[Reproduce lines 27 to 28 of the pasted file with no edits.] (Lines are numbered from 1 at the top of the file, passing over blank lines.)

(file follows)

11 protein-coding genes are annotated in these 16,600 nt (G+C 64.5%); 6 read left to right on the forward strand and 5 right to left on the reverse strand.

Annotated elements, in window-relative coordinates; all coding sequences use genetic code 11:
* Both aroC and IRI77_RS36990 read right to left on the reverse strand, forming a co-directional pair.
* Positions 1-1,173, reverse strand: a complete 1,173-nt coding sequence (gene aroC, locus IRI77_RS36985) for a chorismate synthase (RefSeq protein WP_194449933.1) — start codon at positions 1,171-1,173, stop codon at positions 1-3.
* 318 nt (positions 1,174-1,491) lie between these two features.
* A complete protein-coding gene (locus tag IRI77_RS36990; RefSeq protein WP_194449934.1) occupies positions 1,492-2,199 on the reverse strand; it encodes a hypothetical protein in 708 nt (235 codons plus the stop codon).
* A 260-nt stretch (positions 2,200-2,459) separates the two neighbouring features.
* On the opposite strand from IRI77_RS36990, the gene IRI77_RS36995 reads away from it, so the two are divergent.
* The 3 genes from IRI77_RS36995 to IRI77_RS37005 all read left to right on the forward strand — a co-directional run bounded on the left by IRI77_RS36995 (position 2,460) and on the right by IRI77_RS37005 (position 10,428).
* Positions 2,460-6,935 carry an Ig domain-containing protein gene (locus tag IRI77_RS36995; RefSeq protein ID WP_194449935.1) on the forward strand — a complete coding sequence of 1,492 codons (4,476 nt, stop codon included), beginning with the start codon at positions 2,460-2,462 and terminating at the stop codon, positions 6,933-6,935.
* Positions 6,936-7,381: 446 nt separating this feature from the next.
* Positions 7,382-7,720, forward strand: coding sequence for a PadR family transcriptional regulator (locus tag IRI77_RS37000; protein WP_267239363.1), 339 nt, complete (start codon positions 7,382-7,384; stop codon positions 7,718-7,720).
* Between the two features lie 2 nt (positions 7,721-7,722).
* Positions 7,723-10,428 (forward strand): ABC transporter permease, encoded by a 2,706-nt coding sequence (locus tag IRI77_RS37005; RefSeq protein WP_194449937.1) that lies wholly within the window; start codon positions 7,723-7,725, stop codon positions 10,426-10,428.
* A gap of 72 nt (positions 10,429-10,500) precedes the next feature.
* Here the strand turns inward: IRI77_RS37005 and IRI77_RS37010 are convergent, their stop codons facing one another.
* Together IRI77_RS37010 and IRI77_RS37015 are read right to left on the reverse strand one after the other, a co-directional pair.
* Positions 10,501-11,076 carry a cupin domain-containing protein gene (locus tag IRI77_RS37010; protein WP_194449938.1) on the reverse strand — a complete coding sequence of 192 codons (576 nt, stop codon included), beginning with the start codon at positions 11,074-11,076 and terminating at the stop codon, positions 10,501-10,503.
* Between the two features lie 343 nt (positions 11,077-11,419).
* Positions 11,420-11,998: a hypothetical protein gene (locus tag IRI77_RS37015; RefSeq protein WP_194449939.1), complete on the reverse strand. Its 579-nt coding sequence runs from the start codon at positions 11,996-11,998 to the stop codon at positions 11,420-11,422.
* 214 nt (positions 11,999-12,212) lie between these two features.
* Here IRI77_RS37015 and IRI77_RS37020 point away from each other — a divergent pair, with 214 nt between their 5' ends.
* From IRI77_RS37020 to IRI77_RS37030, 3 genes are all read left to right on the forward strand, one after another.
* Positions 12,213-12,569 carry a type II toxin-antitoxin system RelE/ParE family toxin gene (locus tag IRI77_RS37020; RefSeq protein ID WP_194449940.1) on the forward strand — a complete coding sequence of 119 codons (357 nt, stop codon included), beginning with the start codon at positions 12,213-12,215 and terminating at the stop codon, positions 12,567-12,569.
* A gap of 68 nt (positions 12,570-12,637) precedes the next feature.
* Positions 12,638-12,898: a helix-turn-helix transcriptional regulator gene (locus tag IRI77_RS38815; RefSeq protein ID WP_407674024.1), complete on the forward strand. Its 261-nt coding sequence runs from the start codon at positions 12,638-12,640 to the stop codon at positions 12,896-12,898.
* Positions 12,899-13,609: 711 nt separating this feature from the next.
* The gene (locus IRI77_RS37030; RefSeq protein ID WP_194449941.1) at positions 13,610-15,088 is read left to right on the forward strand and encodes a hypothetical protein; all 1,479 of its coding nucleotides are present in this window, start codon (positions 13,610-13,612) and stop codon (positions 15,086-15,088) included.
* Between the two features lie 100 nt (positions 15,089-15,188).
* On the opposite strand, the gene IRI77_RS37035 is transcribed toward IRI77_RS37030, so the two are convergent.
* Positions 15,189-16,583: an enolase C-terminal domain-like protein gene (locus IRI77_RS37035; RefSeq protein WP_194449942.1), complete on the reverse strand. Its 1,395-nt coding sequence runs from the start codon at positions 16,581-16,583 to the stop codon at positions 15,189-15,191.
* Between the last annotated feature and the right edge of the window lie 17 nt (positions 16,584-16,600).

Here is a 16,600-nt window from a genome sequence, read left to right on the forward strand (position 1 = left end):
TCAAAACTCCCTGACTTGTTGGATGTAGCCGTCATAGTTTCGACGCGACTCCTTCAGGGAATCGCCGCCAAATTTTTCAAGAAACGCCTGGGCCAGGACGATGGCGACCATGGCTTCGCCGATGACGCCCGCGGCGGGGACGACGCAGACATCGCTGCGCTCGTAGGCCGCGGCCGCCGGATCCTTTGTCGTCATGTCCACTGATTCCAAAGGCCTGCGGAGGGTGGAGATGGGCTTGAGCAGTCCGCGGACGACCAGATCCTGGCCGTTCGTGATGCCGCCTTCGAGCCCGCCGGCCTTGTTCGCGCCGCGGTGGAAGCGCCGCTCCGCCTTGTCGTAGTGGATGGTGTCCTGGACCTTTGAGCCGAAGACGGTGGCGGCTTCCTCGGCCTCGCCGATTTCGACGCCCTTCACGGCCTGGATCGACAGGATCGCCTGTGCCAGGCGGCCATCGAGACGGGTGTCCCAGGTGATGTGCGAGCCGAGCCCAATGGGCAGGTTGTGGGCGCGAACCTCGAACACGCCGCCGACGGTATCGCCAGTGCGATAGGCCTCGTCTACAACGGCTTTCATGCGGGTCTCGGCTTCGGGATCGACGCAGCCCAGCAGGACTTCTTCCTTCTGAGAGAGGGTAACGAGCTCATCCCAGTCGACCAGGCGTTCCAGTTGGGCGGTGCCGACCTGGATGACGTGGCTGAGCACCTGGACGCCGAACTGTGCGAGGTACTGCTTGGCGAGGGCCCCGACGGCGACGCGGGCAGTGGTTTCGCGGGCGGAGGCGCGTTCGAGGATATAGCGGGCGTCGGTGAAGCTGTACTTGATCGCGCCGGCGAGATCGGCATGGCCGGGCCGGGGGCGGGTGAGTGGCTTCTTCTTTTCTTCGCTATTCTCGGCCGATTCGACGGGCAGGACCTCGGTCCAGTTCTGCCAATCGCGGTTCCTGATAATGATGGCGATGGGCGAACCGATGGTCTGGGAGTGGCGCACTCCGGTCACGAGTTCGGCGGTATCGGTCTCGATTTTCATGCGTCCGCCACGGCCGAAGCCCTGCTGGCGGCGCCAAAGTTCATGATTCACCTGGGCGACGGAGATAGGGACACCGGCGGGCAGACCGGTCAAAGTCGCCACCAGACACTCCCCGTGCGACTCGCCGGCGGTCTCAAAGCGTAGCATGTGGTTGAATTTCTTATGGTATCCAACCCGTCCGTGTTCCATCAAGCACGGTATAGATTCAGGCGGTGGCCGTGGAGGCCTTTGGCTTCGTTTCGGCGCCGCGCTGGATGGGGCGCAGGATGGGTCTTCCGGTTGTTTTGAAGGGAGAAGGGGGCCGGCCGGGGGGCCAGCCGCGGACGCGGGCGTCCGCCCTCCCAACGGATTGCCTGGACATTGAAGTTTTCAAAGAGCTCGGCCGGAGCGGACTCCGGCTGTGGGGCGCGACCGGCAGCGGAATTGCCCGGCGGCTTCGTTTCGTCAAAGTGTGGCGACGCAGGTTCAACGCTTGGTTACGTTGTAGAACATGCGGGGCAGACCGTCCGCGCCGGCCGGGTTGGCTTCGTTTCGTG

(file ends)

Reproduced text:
* Positions 12,899-13,609: 711 nt separating this feature from the next.
* The gene (locus IRI77_RS37030; RefSeq protein ID WP_194449941.1) at positions 13,610-15,088 is read left to right on the forward strand and encodes a hypothetical protein; all 1,479 of its coding nucleotides are present in this window, start codon (positions 13,610-13,612) and stop codon (positions 15,086-15,088) included.